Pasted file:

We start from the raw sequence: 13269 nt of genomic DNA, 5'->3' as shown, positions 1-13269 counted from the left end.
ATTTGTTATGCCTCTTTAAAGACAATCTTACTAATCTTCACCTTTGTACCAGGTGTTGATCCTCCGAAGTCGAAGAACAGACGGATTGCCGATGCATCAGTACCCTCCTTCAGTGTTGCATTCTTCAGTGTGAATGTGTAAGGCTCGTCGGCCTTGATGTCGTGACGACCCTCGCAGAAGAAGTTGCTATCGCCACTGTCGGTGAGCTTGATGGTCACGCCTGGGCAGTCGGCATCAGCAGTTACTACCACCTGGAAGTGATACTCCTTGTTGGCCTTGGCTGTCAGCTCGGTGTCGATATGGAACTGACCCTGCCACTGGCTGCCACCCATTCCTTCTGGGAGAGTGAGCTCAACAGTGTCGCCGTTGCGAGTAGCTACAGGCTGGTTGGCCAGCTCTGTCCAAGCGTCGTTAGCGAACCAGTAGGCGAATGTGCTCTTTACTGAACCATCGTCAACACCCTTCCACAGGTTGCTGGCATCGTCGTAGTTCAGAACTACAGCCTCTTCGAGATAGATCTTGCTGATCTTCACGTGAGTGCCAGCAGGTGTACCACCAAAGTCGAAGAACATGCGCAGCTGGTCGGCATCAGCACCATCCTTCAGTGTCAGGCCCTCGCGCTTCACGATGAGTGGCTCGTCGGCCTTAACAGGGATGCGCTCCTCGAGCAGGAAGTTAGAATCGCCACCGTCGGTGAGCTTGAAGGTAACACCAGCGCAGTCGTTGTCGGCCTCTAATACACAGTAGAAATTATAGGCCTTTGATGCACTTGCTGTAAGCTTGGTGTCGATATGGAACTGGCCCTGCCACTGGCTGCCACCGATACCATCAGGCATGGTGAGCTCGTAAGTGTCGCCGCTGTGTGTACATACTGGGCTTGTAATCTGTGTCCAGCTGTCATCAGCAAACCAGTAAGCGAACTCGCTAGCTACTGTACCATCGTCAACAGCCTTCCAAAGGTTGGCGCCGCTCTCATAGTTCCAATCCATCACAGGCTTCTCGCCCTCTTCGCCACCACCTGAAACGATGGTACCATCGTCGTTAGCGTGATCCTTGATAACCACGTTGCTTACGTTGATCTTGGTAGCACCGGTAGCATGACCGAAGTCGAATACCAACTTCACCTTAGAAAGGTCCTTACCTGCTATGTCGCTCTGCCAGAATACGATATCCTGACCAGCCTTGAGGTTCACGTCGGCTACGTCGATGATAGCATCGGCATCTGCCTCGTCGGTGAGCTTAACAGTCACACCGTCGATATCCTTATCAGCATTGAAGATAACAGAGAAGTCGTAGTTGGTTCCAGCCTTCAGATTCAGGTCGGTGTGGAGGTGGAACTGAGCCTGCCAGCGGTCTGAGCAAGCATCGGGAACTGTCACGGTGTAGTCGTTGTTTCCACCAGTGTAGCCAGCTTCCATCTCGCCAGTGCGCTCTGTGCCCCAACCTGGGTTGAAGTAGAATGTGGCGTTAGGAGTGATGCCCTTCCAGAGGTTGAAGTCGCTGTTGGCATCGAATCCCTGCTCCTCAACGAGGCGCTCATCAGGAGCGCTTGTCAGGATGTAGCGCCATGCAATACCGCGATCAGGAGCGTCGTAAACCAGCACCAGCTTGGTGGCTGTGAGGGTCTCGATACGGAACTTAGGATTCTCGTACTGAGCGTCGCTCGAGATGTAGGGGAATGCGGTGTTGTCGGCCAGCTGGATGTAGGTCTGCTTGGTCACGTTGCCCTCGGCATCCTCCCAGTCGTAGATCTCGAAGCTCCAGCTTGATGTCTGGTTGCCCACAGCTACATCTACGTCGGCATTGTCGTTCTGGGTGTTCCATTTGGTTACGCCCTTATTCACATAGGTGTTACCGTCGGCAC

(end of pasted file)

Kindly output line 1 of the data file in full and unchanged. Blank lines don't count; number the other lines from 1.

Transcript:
We start from the raw sequence: 13269 nt of genomic DNA, 5'->3' as shown, positions 1-13269 counted from the left end.